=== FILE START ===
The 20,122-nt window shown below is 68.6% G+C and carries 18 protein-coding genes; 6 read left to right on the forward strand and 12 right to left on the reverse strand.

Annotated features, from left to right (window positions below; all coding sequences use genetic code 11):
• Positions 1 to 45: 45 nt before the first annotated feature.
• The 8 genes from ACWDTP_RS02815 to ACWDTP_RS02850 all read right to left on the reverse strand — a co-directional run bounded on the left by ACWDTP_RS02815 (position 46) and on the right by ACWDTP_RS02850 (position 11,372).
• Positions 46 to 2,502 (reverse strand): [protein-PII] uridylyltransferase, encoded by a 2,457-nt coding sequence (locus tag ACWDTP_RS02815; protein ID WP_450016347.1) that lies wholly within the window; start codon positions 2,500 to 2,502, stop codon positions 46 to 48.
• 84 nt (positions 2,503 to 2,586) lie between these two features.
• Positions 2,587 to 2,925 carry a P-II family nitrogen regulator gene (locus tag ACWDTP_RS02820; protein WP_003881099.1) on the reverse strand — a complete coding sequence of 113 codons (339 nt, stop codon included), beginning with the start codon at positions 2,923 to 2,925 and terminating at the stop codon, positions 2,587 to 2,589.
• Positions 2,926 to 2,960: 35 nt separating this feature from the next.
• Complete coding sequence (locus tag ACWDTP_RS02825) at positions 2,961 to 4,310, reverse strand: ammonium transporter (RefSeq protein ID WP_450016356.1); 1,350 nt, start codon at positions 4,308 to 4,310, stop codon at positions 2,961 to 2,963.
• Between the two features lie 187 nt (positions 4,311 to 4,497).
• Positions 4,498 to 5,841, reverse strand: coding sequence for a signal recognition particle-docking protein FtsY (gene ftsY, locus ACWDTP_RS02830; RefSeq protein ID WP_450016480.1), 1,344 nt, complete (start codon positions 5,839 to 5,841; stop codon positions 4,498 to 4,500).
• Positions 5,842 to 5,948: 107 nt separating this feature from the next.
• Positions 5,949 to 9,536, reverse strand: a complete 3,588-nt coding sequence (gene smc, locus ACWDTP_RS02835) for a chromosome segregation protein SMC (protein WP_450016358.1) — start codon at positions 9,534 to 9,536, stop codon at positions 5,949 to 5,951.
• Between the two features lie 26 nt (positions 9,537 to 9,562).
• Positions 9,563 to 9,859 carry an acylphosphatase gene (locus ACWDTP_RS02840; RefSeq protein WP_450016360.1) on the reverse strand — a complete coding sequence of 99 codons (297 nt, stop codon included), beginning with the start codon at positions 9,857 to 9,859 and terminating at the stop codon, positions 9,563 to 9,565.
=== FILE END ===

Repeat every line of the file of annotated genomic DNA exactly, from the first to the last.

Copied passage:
The 20,122-nt window shown below is 68.6% G+C and carries 18 protein-coding genes; 6 read left to right on the forward strand and 12 right to left on the reverse strand.

Annotated features, from left to right (window positions below; all coding sequences use genetic code 11):
• Positions 1 to 45: 45 nt before the first annotated feature.
• The 8 genes from ACWDTP_RS02815 to ACWDTP_RS02850 all read right to left on the reverse strand — a co-directional run bounded on the left by ACWDTP_RS02815 (position 46) and on the right by ACWDTP_RS02850 (position 11,372).
• Positions 46 to 2,502 (reverse strand): [protein-PII] uridylyltransferase, encoded by a 2,457-nt coding sequence (locus tag ACWDTP_RS02815; protein ID WP_450016347.1) that lies wholly within the window; start codon positions 2,500 to 2,502, stop codon positions 46 to 48.
• 84 nt (positions 2,503 to 2,586) lie between these two features.
• Positions 2,587 to 2,925 carry a P-II family nitrogen regulator gene (locus tag ACWDTP_RS02820; protein WP_003881099.1) on the reverse strand — a complete coding sequence of 113 codons (339 nt, stop codon included), beginning with the start codon at positions 2,923 to 2,925 and terminating at the stop codon, positions 2,587 to 2,589.
• Positions 2,926 to 2,960: 35 nt separating this feature from the next.
• Complete coding sequence (locus tag ACWDTP_RS02825) at positions 2,961 to 4,310, reverse strand: ammonium transporter (RefSeq protein ID WP_450016356.1); 1,350 nt, start codon at positions 4,308 to 4,310, stop codon at positions 2,961 to 2,963.
• Between the two features lie 187 nt (positions 4,311 to 4,497).
• Positions 4,498 to 5,841, reverse strand: coding sequence for a signal recognition particle-docking protein FtsY (gene ftsY, locus ACWDTP_RS02830; RefSeq protein ID WP_450016480.1), 1,344 nt, complete (start codon positions 5,839 to 5,841; stop codon positions 4,498 to 4,500).
• Positions 5,842 to 5,948: 107 nt separating this feature from the next.
• Positions 5,949 to 9,536, reverse strand: a complete 3,588-nt coding sequence (gene smc, locus ACWDTP_RS02835) for a chromosome segregation protein SMC (protein WP_450016358.1) — start codon at positions 9,534 to 9,536, stop codon at positions 5,949 to 5,951.
• Between the two features lie 26 nt (positions 9,537 to 9,562).
• Positions 9,563 to 9,859 carry an acylphosphatase gene (locus ACWDTP_RS02840; RefSeq protein WP_450016360.1) on the reverse strand — a complete coding sequence of 99 codons (297 nt, stop codon included), beginning with the start codon at positions 9,857 to 9,859 and terminating at the stop codon, positions 9,563 to 9,565.